Schmoke's projects blossom as 12-year tenure nears end

Mayor works on goals for city at busy pace

April 19, 1999|By Gerard Shields | Gerard Shields,SUN STAFF

With eight months left in his tenure, Mayor Kurt L. Schmoke is tackling administrative goals at a feverish pace, apparently trying to broker for himself a top spot in the historical chain of Baltimore leaders.

The city's 46th mayor will likely be best remembered for his liberal stance on drugs and the removal of the city's four high-rise public housing projects. But in recent weeks, additional Schmoke seeds have begun to sprout. They include:

The renovation of downtown's west side. Over the next few weeks, the City Council is expected to approve a bill to condemn 127 properties over an 18-block stretch of downtown. That will trigger redevelopment and link the Inner Harbor, Charles Center and the University of Maryland, Baltimore.

The proposal for a new Baltimore Arena. Last week, Schmoke released a study calling for spending up to $200 million to demolish and replace the more-than-30-year-old arena, hoping to draw a professional sports team to town. On Thursday, Schmoke vowed not to support any package that would rely on mostly public funding, hoping to lure private owners and investors, similar to Washington's MCI Center.

Unveiling the city's comprehensive plan. This week, city planners are expected to release a draft of what Baltimore should become. Planners held dozens of meetings in the past year, asking residents for their comments on issues ranging from police to transportation. The document will be the city's first comprehensive plan since 1971.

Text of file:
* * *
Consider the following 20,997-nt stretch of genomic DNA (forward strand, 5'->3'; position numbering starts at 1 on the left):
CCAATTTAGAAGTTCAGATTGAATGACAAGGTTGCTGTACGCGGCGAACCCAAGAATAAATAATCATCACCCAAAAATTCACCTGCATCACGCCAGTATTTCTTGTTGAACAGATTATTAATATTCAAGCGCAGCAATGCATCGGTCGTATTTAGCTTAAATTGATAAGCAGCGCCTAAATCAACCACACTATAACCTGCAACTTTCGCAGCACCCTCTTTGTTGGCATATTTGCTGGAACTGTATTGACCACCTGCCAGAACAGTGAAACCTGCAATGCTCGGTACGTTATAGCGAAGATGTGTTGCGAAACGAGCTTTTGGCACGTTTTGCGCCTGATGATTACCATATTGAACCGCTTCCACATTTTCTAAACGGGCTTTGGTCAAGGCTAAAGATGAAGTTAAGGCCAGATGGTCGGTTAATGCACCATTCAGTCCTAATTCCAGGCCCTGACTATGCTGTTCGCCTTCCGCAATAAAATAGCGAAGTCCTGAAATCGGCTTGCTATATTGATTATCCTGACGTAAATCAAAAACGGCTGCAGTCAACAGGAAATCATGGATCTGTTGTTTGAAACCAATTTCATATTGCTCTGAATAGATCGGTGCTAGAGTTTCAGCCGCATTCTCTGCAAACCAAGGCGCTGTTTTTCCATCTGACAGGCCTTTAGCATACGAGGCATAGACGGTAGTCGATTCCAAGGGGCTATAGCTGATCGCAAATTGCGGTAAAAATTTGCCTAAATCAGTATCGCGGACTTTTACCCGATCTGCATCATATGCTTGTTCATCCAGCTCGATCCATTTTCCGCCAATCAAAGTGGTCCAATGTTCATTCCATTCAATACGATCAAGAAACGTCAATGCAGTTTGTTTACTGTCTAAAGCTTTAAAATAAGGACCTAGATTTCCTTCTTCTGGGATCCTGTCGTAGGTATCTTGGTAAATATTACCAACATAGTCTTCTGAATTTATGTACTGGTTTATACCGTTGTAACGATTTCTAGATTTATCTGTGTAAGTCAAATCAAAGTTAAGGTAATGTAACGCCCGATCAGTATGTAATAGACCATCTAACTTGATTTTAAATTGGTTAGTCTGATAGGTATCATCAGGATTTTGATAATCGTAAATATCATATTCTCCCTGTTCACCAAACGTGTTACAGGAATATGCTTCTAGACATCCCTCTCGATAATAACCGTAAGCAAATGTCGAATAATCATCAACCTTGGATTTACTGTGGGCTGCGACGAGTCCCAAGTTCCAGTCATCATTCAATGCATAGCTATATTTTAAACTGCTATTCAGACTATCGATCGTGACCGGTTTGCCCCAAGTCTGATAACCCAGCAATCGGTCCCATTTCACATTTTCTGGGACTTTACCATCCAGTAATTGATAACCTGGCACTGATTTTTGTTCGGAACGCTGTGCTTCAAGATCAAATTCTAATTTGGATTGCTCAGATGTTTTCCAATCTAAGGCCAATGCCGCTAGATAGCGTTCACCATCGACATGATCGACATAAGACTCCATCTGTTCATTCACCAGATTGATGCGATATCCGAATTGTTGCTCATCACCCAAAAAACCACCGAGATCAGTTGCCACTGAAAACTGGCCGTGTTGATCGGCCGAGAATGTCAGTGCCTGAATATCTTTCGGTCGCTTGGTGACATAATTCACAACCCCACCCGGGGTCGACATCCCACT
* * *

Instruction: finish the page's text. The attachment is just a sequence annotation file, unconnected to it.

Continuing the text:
Restructuring the city work force. In addition to calling for a reduction of 500 city positions through retirements and departure in his final budget, Schmoke has started an assessment of city services, which is expected to result in competitive bidding for public duties such as trash collection.

Since announcing in December that he will not seek a fourth four-year term as mayor, Schmoke has been free to carry out his duties without worry of voter or campaign supporter reprisals. Even some of the mayor's critics have noticed the latest developments.

"He seems to have been freed from the forces that he has had to cater to," said George A. Nilson, president of the Baltimore Homeowners' Coalition.

The 49-year-old former state's attorney has worn the political albatross of following legendary Baltimore Mayor William Donald Schaefer, who was credited with rebuilding the city with the Inner Harbor renewal, attention to detail and unabashed boosterism. Schmoke's more laid-back style has earned him criticism for failing to solve problems such as violent crime, poor schools and high unemployment, and for inability to significantly slash property taxes.

Yet longtime aides watching his projects bloom before his departure attribute them to Schmoke's persistence, patience and marathon style of tackling government.

"Through his first two terms, he really was planting a lot of seeds," said former West Baltimore Councilwoman Vera P. Hall, who works in Schmoke's office. "He's the kind of person who takes the long view on problems."

While announcing that he would step down this year, Schmoke pledged not to be a lame duck mayor. The recent flurry of developments in the city should not be a surprise, he said.

"I kind of view this position very much like a trustee," Schmoke said. "You have to get things done now, but we have to prepare for the future.

"I'm real pleased that some of these plans have come," he added. "And if the next mayor wants to hit the ground running with some of these, it will give him a little bit of an advantage, I hope, as they go into the first year."

Pub Date: 4/19/99

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